Whiplash is a generic term applied to injuries of the neck. Whiplash occurs when the neck is suddenly and/or violently jolted in one direction and then another, creating a whip-like movement. Whiplash is most commonly seen in people involved in motor vehicle accidents, but it can also occur from falls, sports injuries, work injuries, and other incidents.
In a whiplash injury, the neck’s supporting soft tissues (ligaments, muscles and tendons) become stretched beyond their normal working capacity. The result is called a sprain/strain injury. Ligaments help support, protect and restrict excessive movement of the vertebrae. Injury to them is called a sprain. In addition, the discs between the vertebrae, which are essentially ligaments, can be torn, potentially causing disc herniation. Muscles and tendons obviously move and support the spine. Injury to these is called a sprain and can be quite painful. Even though it is very rare, vertebrae can be fractured and/or dislocated in a whiplash injury.
The most common symptoms of whiplash are pain and stiffness in the front and back of neck. Turning the head often makes the pain and discomfort worse. Headache is another common symptom, seen in more than two thirds of whiplash patients. The pain and stiffness may extend down into the shoulders and arms, upper back, and even the upper chest. In addition to the musculoskeletal symptoms, some patients experience dizziness, difficulty swallowing, nausea, even blurred vision after a whiplash injury. While these symptoms are distressing, they typically disappear within a relatively short time. If they persist, it is important to inform your doctor. Vertigo and ringing in the ears may also be present. Others will complain of irritability, fatigue and difficulty concentrating. In rare cases, symptoms can persist for weeks, months, or even years.
Another important and remarkable aspect of whiplash is that the signs and symptoms often do not develop until 2 to 48 hours after the injury. This scenario is relatively common but not completely understood. Some speculate that it may be due to delayed muscle soreness, a condition seen in other circumstances.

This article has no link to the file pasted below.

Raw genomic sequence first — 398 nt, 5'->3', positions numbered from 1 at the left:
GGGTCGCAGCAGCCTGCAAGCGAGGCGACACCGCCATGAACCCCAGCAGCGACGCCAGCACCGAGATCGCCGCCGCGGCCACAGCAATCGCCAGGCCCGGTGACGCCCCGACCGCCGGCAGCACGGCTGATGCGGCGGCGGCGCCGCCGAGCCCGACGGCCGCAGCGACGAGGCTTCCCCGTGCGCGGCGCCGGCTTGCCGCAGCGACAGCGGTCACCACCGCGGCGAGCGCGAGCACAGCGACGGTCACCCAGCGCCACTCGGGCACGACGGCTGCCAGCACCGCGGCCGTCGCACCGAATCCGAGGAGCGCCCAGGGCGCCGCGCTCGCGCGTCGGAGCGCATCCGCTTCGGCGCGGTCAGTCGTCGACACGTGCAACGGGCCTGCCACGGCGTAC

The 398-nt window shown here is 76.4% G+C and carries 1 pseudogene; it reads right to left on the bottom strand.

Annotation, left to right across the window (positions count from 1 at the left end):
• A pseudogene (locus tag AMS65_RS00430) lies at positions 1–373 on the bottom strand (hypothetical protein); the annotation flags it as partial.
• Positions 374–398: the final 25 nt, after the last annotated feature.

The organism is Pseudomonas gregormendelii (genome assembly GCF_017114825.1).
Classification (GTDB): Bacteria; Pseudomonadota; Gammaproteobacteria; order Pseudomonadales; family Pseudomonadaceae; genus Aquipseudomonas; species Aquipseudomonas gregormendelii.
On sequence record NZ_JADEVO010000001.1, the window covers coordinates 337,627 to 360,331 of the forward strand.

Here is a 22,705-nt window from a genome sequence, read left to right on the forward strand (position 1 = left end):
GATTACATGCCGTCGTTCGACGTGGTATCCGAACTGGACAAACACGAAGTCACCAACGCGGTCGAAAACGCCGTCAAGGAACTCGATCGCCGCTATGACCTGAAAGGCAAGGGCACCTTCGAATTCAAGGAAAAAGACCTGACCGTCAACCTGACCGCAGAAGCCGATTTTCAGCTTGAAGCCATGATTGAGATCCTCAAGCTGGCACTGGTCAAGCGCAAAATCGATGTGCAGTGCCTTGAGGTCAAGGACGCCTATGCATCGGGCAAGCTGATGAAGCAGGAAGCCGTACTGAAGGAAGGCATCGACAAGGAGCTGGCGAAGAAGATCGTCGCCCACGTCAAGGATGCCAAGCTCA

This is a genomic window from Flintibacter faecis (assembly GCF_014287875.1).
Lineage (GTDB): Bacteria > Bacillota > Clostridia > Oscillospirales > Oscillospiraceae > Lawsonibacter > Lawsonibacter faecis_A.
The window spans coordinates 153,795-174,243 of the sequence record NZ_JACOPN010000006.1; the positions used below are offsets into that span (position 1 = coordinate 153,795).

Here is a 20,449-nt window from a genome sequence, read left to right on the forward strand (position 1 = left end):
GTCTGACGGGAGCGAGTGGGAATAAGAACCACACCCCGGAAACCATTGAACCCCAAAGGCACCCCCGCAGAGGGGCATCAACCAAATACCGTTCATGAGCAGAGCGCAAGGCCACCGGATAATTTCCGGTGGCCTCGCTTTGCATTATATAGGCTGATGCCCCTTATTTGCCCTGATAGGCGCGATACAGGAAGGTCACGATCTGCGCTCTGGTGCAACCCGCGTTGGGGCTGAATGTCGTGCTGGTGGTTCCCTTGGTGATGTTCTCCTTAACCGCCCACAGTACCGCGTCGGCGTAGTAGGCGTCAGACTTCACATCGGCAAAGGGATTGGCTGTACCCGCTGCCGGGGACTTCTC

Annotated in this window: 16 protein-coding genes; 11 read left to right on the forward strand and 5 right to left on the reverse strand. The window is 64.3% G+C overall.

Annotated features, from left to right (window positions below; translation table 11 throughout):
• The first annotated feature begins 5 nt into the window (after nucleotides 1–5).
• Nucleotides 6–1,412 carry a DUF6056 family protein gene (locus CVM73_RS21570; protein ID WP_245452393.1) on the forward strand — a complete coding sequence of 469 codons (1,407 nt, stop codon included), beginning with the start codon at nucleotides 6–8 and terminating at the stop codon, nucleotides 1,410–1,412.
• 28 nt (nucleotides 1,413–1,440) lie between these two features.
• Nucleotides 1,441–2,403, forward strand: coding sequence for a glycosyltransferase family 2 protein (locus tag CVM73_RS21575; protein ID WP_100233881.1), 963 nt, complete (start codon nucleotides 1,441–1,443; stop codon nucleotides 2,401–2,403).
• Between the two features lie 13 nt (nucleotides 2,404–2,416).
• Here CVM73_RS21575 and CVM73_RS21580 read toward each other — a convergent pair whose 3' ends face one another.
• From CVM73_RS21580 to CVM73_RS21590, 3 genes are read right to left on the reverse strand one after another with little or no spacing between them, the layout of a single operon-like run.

Treatment varies with the individual patient. One of the most important aspects of whiplash treatment and management is for the patient to stay active unless there is some serious injury that requires immobilization. Patients should not be afraid to move and be active within their pain threshold. In our office, we will often prescribe an exercise or stretching program during the healing phase of the injury. It is particularly important to follow this program as prescribed, so that you can achieve the best long-term recovery.
Ice is often used to help control pain and reduce the inflammation that results from whiplash injuries. Chiropractic spinal manipulation and/or mobilization can also give relief in many cases of neck pain. One unfortunate result of a whiplash type injury is Vertebral Subluxation Complex. This is a fancy term for a misalignment and fixation of the joints of your spine. When this happens the nerves that come out between these joints become irritated causing pain and muscle spasm. Untreated, this problem can lead to long-term problems like arthritis, headaches, even pain and tingling down the arms and hands.
Generally speaking, whiplash cannot be “prevented,” but there are some things that you can do while in a motor vehicle that may reduce the chances of a more severe injury. Always wear restraints (lap or shoulder belt) and ensure that the headrest in your vehicle is adjusted to the appropriate height. Whiplash and whiplash associated disorders have become an epidemic in North America. The National Highway Traffic Safety Institute reports that there were 2,491,000 motor vehicle injuries in 2007. Research shows that of those injured 52% will develop chronic pain. Early treatment even for what may seem like a minor injury will help prevent the underlying problem from developing into a more serious or long lasting disorder.